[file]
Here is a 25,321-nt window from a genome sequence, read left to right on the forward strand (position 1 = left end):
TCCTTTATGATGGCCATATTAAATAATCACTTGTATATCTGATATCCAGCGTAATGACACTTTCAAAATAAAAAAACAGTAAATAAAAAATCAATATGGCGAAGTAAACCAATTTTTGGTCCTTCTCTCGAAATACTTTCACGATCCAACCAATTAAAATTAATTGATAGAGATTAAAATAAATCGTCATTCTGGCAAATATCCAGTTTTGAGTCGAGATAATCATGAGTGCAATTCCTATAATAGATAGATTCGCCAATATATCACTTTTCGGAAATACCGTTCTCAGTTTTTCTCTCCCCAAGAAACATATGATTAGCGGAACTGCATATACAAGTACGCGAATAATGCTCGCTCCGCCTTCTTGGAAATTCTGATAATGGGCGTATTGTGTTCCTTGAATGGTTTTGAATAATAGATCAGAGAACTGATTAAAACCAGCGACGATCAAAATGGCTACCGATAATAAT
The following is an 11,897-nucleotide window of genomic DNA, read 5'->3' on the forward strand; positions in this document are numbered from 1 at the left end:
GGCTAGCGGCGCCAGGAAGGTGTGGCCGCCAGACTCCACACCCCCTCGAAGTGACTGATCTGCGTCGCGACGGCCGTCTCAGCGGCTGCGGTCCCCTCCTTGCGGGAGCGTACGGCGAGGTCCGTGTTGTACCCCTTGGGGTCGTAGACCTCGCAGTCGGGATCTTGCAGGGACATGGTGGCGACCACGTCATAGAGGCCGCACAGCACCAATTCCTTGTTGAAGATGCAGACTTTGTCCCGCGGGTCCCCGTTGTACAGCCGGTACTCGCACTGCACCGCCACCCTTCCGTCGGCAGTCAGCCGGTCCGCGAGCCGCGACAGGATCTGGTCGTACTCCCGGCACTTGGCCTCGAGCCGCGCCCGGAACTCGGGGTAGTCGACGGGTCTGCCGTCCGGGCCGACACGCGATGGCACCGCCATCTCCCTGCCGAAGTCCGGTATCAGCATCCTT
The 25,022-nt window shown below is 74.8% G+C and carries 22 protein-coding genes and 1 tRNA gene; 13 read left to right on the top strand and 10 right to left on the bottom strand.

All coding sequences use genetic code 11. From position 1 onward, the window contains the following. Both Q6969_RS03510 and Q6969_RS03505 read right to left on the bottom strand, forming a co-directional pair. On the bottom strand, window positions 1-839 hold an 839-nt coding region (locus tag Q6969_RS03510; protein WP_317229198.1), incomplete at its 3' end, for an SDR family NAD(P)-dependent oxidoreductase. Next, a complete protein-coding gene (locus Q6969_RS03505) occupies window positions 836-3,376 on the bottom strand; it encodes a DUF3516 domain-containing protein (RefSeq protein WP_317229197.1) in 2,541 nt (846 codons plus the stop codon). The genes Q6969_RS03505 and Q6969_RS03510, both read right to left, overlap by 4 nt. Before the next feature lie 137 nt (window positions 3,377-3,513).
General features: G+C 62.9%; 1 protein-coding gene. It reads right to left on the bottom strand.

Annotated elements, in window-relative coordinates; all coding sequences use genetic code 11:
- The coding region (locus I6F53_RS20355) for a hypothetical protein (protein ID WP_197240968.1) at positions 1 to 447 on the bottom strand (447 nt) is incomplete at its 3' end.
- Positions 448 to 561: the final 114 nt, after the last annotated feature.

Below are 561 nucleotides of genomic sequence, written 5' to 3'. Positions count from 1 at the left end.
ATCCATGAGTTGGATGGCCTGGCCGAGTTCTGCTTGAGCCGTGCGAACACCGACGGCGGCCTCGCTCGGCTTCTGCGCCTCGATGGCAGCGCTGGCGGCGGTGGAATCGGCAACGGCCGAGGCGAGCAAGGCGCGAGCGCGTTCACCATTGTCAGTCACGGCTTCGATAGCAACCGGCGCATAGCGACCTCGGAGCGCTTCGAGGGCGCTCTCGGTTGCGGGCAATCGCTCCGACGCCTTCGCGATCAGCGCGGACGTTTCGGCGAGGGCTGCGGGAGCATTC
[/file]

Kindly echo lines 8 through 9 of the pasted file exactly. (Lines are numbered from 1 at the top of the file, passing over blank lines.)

Annotated elements, in window-relative coordinates; all coding sequences use genetic code 11:
- The coding region (locus I6F53_RS20355) for a hypothetical protein (protein ID WP_197240968.1) at positions 1 to 447 on the bottom strand (447 nt) is incomplete at its 3' end.